Yesterday I saw perhaps the best performance I’ve ever witnessed in an opera: Sumi Jo’s Lucia in Donizetti’s Lucia di Lammermoor. The audience gave her a massive ovation after each aria, and lept to their feet at the end of the show for the longest standing ovation I’ve ever been a part of in Charlotte. I know, standing ovations are a dime a dozen these days, but yesterday the audience knew she had dominated the opera, and skipped several standing-ovation-worthy performances in order to save their appreciation for her.
Our family has chosen opera as the means to give our kids a regular dose of culture: there’s enough going on onstage to hold their attention through long, sometimes boring classical works, and they can follow along with the story by reading the supertitles. We enjoy it, and the kids are beginning to build an appreciation for it. Yet yesterday’s virtuoso performance by Sumi Jo was witnessed by a half-empty house. A few weeks ago, when I had extra tickets to La Boheme, I couldn’t give them away. Perhaps Opera is on its way out as a major form of cultural expression.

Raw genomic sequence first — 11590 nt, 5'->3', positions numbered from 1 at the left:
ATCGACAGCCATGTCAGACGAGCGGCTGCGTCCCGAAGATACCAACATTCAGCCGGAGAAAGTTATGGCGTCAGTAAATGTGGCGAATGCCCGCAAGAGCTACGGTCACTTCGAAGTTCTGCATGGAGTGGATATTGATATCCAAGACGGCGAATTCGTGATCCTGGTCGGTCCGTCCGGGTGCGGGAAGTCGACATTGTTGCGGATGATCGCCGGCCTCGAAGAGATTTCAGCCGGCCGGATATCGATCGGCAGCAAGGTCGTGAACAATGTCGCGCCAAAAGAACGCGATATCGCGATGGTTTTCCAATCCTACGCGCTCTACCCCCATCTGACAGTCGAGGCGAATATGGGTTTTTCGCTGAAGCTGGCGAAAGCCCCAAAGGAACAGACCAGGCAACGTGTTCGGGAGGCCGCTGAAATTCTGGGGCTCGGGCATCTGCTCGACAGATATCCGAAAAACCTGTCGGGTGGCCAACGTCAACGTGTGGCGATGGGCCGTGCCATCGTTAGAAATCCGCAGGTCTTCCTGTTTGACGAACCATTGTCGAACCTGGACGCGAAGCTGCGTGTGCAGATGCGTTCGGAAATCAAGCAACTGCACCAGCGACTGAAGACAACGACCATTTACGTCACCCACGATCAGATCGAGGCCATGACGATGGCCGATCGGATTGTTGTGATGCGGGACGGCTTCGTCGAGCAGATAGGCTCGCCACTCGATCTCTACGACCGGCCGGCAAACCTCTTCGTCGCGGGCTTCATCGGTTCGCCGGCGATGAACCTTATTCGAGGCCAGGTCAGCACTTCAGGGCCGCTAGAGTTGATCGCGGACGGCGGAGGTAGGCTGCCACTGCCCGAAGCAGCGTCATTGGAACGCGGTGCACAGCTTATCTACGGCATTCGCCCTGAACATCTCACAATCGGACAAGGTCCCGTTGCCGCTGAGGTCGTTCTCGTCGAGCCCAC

Let’s face it, there’s a lot not to like about opera. Most operas are about twice as long as the average American’s attention span. They’re almost always sung in a foreign language, and even when you see a rare English language opera, you still can’t understand what anyone is saying. The requirement that everything be sung makes it difficult to tell a very interesting story, and the whole thing is so artificial that it’s often difficult to feel the passion that the singers are trying to express onstage. Perhaps in twenty years or so we’ll see smaller opera companies, such as our Opera Carolina, begin to shut down as people look for flashier forms of entertainment. Perhaps in a hundred opera will be a quaint relic of a bygone era.
Yesterday, though, for me and my family, opera was as alive as ever.